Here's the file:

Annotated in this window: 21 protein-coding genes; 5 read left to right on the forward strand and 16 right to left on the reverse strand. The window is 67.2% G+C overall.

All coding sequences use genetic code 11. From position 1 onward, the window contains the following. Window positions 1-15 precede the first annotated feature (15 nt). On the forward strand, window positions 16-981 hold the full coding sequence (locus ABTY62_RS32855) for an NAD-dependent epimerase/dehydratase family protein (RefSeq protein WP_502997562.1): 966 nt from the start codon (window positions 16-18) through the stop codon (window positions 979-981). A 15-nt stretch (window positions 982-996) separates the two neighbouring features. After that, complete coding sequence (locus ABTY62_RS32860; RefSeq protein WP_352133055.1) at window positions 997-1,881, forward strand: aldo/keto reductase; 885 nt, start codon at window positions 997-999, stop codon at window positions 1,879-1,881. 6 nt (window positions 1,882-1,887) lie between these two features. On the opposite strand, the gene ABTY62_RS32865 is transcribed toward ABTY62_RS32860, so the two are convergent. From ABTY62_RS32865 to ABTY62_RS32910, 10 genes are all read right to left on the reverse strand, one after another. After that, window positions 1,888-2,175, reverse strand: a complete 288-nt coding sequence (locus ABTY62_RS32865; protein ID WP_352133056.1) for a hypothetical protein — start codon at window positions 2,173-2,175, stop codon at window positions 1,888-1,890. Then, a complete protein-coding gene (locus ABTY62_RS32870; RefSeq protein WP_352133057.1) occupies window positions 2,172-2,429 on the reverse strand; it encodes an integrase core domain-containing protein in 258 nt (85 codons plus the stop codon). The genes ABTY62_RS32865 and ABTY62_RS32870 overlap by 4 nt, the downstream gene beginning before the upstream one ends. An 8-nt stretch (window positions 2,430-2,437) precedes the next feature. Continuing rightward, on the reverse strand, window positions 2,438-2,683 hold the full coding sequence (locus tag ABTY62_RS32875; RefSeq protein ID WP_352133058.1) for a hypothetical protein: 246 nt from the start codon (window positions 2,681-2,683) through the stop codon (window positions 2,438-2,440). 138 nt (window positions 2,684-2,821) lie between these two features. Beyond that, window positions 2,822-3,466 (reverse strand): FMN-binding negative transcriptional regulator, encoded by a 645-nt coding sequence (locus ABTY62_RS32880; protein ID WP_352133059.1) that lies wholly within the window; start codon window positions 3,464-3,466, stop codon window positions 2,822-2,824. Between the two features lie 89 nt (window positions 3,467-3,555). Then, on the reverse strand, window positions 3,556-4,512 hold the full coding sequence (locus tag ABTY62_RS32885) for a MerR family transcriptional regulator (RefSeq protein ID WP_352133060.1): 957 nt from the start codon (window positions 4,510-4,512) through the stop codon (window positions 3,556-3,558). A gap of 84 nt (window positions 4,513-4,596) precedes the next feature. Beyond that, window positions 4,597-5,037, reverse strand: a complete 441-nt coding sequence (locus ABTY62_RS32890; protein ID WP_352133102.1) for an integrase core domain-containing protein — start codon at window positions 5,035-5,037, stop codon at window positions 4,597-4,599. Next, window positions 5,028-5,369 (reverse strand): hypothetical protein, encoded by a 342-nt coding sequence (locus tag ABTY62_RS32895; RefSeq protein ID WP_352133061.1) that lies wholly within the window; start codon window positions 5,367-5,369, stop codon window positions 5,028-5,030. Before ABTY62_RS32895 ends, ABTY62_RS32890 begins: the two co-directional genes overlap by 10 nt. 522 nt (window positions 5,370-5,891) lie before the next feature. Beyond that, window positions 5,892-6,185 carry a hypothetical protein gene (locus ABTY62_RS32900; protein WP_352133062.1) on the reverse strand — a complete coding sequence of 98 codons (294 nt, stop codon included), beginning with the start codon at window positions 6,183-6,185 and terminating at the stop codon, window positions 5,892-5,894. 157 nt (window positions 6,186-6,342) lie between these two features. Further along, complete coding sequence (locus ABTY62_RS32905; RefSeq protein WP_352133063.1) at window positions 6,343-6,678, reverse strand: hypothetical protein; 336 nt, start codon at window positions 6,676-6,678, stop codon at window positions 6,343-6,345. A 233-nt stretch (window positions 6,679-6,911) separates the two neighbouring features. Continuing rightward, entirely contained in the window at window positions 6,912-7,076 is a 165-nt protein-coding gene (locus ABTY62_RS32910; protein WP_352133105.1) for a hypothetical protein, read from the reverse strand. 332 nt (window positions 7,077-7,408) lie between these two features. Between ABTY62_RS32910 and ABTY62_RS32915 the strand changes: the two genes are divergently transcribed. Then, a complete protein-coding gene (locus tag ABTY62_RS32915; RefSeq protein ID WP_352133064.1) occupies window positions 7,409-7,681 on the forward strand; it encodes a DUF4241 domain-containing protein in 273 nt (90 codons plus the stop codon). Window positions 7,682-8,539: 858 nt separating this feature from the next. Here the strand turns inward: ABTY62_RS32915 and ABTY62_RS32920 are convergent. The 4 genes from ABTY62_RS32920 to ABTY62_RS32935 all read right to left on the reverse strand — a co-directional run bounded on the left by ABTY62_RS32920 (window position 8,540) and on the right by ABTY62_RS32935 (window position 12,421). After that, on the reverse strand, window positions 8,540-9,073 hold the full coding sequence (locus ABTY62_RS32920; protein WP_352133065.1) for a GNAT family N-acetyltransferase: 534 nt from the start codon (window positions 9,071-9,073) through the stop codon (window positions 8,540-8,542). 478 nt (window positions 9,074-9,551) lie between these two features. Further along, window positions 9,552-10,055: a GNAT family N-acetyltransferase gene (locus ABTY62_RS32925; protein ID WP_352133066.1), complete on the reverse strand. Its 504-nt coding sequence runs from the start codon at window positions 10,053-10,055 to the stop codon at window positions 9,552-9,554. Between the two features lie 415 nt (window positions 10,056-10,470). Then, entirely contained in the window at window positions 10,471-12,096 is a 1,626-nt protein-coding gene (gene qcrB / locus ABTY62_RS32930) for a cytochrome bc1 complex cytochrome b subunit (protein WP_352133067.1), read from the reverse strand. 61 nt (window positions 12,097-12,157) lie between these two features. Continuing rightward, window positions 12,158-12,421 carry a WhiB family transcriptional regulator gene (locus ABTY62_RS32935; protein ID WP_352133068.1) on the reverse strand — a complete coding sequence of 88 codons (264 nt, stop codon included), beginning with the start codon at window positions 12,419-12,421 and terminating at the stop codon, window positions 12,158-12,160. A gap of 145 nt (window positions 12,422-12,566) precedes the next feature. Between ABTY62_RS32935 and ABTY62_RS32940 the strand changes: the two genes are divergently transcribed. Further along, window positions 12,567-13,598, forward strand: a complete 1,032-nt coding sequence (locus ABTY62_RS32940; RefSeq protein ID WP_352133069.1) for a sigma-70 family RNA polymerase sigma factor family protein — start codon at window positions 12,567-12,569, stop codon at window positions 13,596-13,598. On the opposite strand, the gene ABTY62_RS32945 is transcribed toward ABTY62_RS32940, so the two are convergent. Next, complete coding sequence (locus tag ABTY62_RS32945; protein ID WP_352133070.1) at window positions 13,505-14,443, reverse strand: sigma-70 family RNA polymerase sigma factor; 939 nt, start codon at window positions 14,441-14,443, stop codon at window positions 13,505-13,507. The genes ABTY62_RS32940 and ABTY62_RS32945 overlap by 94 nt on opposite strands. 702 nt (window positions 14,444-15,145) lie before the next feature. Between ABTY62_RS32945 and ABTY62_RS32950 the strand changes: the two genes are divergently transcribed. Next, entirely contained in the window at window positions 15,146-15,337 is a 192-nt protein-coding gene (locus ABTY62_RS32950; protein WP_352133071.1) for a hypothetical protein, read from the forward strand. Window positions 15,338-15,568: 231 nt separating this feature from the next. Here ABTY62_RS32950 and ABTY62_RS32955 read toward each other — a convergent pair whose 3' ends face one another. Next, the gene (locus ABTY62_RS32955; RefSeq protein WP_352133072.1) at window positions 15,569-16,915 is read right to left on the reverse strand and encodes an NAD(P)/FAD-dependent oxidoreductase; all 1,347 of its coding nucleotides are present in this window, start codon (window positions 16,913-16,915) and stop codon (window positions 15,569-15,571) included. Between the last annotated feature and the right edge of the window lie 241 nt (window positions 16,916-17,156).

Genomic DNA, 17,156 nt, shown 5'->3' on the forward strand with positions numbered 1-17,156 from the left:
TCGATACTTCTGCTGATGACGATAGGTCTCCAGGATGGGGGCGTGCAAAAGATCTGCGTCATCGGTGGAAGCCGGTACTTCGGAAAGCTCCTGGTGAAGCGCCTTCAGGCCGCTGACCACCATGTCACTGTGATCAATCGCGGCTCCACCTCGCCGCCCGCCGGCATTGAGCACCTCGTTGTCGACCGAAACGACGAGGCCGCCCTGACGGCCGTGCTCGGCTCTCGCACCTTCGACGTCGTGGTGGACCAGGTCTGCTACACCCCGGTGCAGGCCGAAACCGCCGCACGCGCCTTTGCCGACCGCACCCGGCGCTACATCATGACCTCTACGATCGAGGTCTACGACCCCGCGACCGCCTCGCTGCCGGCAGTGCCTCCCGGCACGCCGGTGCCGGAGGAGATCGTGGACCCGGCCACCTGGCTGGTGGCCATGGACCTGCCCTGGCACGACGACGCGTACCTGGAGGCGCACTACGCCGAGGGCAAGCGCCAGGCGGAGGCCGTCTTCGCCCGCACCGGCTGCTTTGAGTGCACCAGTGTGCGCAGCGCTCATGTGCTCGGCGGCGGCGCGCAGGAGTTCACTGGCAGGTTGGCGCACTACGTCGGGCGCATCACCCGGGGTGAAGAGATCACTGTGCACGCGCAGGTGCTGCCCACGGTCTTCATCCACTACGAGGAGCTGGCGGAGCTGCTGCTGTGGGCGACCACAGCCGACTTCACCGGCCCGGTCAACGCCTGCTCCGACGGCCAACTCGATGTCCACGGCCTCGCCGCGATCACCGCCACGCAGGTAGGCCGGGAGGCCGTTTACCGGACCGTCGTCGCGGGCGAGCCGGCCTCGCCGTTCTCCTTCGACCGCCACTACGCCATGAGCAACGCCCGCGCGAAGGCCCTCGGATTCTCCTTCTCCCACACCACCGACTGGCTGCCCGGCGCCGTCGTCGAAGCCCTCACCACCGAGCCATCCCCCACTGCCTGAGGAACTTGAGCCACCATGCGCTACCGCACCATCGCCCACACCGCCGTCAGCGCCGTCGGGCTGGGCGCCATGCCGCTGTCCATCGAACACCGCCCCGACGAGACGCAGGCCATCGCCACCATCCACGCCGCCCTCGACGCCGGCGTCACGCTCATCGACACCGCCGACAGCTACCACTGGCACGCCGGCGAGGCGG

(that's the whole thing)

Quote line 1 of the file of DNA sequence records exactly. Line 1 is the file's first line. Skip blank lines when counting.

Annotated in this window: 21 protein-coding genes; 5 read left to right on the forward strand and 16 right to left on the reverse strand. The window is 67.2% G+C overall.